So you jumped on the Matildas bandwagon, but don't know what to do now? Don't worry, there's plenty more where that came from.
The Matildas have opened doors for female athletes and a new cohort of supporters across a wide range of sports. If you're looking to fill that World Cup-sized hole in your heart, here are some options to continue the momentum.
This is the breeding ground for Matildas. Every player in the World Cup squad came through the A-League Women's competition, formerly known as the W-League.
Most of them now play overseas, but there are still a handful of stars including centre back Clare Hunt and forward Cortnee Vine. They were virtual unknowns a month ago, but played their way into the hearts of Australians with their World Cup heroics.
Hunt plays for Western Sydney and Vine, whose penalty shoot-out heroics in Australia's World Cup quarter-final showdown with France sealed an historic semi-final appearance for the Matildas, is at Sydney FC.
The competition started in 2008, but this year expends to a full home-and-away format for the first time with 22 rounds to be played.
Michelle Heyman is another to keep an eye on. The veteran former Matildas is on the verge of becoming the first player in the competition's history to score 100 goals. The ALW season is set to kick off on October 14. Every game will be livestreamed free on 10Play.
The National Rugby League Women's season is in full swing and every game is broadcast live on Channel 9 and streamed on 9Now.
It started in 2018 with four teams and has quickly grown to 10, including defending premiers Newcastle Knights, Sydney Roosters, Canberra Raiders, North Queensland Cowboys, Brisbane Broncos, St George Illawarra, Parramatta Eels, Cronulla Sharks, Wests Tigers and Gold Coast Titans.
Newcastle Knights halfback Jesse Southwell, a cross-code talent who also has a Commonwealth Games gold medal in rugby sevens, is one to watch.
The 18-year-old played out of her skin to lead the Knights to an NRLW premiership in her debut season last year and has been hailed as a future superstar of the game.
Australia are the women's rugby league world champions and the NRLW is the strongest women's competition in the world.
Fresh off retaining the Ashes, Australia's best female cricketers are back for the next edition of the Women's Big Bash League from October 19.
Dual international Ellyse Perry will be there, as well as Alyssa Healy and Ash Gardner. The women's game has been on a rapid trajectory in recent years, boosted by Cricket Australia's investment in female athletes and then, most recently, the Women's Premier League in India.
In the inaugural WPL player auction, all-rounder Gardner stunned the world when she was picked up for $558,000.
Closer to home, the WBBL draws a huge contingent of international talent with the season running in conjunction with internationals and the 50-over domestic competition, the WNCL. The WBBL returns to the MCG and SCG in the 2023-24 season and some games will be available free-to-air on Channel 7.
The AFLW is now in its eighth season and has expanded to 18 teams to spread talent across Australia. The competition starts on September 1, with some matches live on Channel 7.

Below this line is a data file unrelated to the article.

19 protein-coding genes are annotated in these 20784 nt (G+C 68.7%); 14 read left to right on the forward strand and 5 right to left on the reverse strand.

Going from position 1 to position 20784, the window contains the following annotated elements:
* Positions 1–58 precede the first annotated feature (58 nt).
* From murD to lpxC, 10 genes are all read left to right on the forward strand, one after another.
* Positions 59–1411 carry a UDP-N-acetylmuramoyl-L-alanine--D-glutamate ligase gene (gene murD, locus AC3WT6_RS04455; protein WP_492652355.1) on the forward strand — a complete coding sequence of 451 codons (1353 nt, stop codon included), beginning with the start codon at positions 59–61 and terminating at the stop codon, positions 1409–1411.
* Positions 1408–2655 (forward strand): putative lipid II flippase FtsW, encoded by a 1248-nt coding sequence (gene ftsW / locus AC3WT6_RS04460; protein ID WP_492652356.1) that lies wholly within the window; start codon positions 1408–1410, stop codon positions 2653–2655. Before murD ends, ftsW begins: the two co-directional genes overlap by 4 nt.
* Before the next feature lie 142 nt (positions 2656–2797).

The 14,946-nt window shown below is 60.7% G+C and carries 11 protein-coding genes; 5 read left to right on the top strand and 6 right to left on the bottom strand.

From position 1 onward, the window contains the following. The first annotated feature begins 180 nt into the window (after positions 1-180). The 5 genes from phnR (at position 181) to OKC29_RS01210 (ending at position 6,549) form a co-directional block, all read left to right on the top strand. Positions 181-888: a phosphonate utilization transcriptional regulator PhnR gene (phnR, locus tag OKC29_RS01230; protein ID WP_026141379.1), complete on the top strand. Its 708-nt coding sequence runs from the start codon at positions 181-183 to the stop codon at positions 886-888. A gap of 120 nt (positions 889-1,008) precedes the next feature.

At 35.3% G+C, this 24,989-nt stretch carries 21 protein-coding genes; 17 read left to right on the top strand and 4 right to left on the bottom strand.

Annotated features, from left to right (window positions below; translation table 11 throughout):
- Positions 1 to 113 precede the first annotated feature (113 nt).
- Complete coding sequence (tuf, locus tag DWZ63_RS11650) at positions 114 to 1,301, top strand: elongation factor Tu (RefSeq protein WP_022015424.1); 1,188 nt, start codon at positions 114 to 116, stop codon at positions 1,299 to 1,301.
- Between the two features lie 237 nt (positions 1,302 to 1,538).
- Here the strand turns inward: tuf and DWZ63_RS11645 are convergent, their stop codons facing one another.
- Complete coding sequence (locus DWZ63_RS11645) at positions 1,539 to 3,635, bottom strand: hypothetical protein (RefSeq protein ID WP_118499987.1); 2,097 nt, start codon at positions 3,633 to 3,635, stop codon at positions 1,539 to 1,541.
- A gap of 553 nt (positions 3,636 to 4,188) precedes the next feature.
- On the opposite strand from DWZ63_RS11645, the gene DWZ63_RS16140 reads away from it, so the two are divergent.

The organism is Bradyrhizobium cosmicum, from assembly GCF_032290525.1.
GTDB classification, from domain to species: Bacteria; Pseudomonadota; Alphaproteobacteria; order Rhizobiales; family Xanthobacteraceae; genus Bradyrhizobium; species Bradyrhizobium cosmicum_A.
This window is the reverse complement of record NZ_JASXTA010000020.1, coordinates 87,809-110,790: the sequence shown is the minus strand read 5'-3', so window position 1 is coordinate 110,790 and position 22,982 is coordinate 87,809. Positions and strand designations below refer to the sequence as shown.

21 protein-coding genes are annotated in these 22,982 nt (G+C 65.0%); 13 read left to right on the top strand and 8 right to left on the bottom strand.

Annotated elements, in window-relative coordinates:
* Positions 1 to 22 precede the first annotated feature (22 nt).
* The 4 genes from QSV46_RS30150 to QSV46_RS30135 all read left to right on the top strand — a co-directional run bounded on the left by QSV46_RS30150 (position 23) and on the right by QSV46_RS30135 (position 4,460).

Explosive Richmond midfielder Monique Conti is one to watch. The 23-year-old cross-code star is a multiple All Australian and was crowned the AFLW Players' MVP in Season 7, and finished runner-up in both the AFL Coaches Association Champion Player of the Year Award and AFLW League Best and Fairest.
Conti has been doing the double - playing in the AFLW and in the WNBL, but admits the time is coming where she'll have to choose between the two.
There will be somewhat of a changing of the guard this year. Daisy Pearce - widely regarded as one of the AFLW's greatest - retired after leading the Melbourne Demons to a heart-stopping premiership last year.
Conti is part of the new era coming through to ready to take the competition to the next level.
The AFL has announced prize money equality for the men's and women's competitions this year. The top eight AFLW teams will get a share of $1.1 million, while the top four men's team will share the same amount.
While Matildas mania was sweeping across the nation, Australia's women's netball team claimed their World Cup in South Africa.
The Super Netball season is over for this year but will welcome a new team in 2024 with Australia media giant Sports Entertainment Network (SEN) taking a licence to be the eighth team. The competition generally starts in March and comprises 14 rounds plus finals.
The Adelaide Thunderbirds were the 2023 champions after defeating the NSW Swifts in an epic battle.
West Coast Fever goal shooter Jhaniele Fowler is one to watch. The 34-year-old Jamaican stands at 1.98 metres tall and has been a powerhouse of Super Netball and the previous ANZ Championships with a swag of League MVPs to her name.
This is one of Australia's longest-running women's competitions. Long before the start of the NRLW, the AFLW and the A-League Women, the WNBL was setting the standard.
But basketball has slipped in recent years, struggling to compete financially with the bigger codes despite the international game thriving and the Australian Opals finishing third at the World Cup last year.
Much of the focus in the coming weeks will be on superstar Lauren Jackson. The 42-year-old is still deciding whether she will play for the Southside Flyers this year, which would open the door for her to join the Opals at the Olympic Games.
Jackson is the greatest basketballer in Australian history, dominating competitions around the world and leading the Opals to international glory.
She is now passing the baton to players like Shyla Heal, Steph Talbot and Cayla George. There are eight teams in the competition, which begins on November 1.
The majority of the games will be available to watch on Nine's free digital channel, 9Now and some of the biggest names in the game will be on show.